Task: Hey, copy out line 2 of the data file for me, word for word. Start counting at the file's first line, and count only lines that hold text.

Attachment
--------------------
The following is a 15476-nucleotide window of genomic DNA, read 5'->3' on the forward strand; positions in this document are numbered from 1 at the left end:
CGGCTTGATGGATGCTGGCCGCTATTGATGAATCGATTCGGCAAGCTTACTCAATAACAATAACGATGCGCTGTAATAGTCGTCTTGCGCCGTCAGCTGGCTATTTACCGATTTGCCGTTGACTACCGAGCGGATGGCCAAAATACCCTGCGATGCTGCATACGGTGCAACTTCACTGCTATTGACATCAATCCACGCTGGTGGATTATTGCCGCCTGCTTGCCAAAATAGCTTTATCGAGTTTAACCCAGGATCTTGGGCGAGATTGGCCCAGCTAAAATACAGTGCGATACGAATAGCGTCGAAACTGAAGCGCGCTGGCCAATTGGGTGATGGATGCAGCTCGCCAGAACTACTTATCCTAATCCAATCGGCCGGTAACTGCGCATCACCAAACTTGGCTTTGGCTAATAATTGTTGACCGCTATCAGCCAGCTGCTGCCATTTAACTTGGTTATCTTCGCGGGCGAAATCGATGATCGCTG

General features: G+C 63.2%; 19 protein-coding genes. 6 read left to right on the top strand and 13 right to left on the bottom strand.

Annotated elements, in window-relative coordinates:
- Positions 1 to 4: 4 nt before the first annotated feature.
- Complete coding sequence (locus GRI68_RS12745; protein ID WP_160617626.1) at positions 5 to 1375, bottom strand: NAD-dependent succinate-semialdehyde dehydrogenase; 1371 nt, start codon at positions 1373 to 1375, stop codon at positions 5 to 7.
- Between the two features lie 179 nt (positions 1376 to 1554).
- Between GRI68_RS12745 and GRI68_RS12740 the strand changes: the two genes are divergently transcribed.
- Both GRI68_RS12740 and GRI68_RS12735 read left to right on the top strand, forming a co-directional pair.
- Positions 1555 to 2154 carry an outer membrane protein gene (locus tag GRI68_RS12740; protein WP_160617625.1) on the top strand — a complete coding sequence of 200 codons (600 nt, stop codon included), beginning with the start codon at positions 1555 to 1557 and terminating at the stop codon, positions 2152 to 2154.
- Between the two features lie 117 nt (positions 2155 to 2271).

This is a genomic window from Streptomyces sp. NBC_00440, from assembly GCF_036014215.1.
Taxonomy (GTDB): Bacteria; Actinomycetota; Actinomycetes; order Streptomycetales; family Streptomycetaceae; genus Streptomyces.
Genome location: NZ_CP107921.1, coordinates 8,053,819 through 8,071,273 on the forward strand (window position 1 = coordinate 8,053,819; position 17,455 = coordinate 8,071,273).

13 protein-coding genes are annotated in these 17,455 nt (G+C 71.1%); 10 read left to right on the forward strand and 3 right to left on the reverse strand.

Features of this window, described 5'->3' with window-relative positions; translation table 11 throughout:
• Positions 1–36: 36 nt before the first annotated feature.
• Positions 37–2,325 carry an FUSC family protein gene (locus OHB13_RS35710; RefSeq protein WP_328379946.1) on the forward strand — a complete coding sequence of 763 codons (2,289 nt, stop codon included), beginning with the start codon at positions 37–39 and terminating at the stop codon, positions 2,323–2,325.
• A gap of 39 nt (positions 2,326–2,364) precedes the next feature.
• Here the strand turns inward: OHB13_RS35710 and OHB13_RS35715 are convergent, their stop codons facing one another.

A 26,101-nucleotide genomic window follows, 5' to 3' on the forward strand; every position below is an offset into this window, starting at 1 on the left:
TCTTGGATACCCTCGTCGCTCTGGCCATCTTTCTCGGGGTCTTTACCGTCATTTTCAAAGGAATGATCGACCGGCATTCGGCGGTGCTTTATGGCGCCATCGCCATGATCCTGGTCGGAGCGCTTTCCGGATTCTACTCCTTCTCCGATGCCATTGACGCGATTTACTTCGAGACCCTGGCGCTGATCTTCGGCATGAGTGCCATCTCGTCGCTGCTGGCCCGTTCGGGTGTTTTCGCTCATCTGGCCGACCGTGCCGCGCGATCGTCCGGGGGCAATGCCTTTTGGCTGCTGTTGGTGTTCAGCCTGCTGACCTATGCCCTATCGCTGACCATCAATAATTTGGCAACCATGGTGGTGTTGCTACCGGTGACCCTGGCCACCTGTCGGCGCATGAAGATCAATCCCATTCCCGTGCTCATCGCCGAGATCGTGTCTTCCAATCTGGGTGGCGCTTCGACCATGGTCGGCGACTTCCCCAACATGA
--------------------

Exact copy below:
CGGCTTGATGGATGCTGGCCGCTATTGATGAATCGATTCGGCAAGCTTACTCAATAACAATAACGATGCGCTGTAATAGTCGTCTTGCGCCGTCAGCTGGCTATTTACCGATTTGCCGTTGACTACCGAGCGGATGGCCAAAATACCCTGCGATGCTGCATACGGTGCAACTTCACTGCTATTGACATCAATCCACGCTGGTGGATTATTGCCGCCTGCTTGCCAAAATAGCTTTATCGAGTTTAACCCAGGATCTTGGGCGAGATTGGCCCAGCTAAAATACAGTGCGATACGAATAGCGTCGAAACTGAAGCGCGCTGGCCAATTGGGTGATGGATGCAGCTCGCCAGAACTACTTATCCTAATCCAATCGGCCGGTAACTGCGCATCACCAAACTTGGCTTTGGCTAATAATTGTTGACCGCTATCAGCCAGCTGCTGCCATTTAACTTGGTTATCTTCGCGGGCGAAATCGATGATCGCTG